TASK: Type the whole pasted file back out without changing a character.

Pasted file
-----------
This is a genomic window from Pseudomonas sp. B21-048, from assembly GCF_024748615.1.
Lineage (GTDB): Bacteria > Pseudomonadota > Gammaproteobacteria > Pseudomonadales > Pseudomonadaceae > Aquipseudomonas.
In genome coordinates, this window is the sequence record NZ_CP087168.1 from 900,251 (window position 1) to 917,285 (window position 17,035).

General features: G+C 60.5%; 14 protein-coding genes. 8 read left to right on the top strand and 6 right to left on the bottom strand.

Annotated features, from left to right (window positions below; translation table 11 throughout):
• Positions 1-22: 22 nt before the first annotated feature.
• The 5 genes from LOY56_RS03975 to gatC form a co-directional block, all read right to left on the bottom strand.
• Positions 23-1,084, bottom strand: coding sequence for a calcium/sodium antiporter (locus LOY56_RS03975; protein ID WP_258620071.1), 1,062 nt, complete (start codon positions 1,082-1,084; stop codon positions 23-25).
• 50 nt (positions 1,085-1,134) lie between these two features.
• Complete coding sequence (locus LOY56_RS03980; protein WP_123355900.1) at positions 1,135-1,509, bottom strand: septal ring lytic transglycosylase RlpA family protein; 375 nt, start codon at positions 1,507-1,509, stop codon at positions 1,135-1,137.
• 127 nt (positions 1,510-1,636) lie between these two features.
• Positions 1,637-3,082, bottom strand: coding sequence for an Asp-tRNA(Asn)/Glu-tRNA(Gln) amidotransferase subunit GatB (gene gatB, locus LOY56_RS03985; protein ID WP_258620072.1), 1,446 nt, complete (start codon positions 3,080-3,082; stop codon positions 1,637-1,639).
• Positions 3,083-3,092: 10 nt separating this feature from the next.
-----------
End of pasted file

This is a genomic window from Pseudomonas sp. B21-048, from assembly GCF_024748615.1.
Lineage (GTDB): Bacteria > Pseudomonadota > Gammaproteobacteria > Pseudomonadales > Pseudomonadaceae > Aquipseudomonas.
In genome coordinates, this window is the sequence record NZ_CP087168.1 from 900,251 (window position 1) to 917,285 (window position 17,035).

General features: G+C 60.5%; 14 protein-coding genes. 8 read left to right on the top strand and 6 right to left on the bottom strand.

Annotated features, from left to right (window positions below; translation table 11 throughout):
• Positions 1-22: 22 nt before the first annotated feature.
• The 5 genes from LOY56_RS03975 to gatC form a co-directional block, all read right to left on the bottom strand.
• Positions 23-1,084, bottom strand: coding sequence for a calcium/sodium antiporter (locus LOY56_RS03975; protein ID WP_258620071.1), 1,062 nt, complete (start codon positions 1,082-1,084; stop codon positions 23-25).
• 50 nt (positions 1,085-1,134) lie between these two features.
• Complete coding sequence (locus LOY56_RS03980; protein WP_123355900.1) at positions 1,135-1,509, bottom strand: septal ring lytic transglycosylase RlpA family protein; 375 nt, start codon at positions 1,507-1,509, stop codon at positions 1,135-1,137.
• 127 nt (positions 1,510-1,636) lie between these two features.
• Positions 1,637-3,082, bottom strand: coding sequence for an Asp-tRNA(Asn)/Glu-tRNA(Gln) amidotransferase subunit GatB (gene gatB, locus LOY56_RS03985; protein ID WP_258620072.1), 1,446 nt, complete (start codon positions 3,080-3,082; stop codon positions 1,637-1,639).
• Positions 3,083-3,092: 10 nt separating this feature from the next.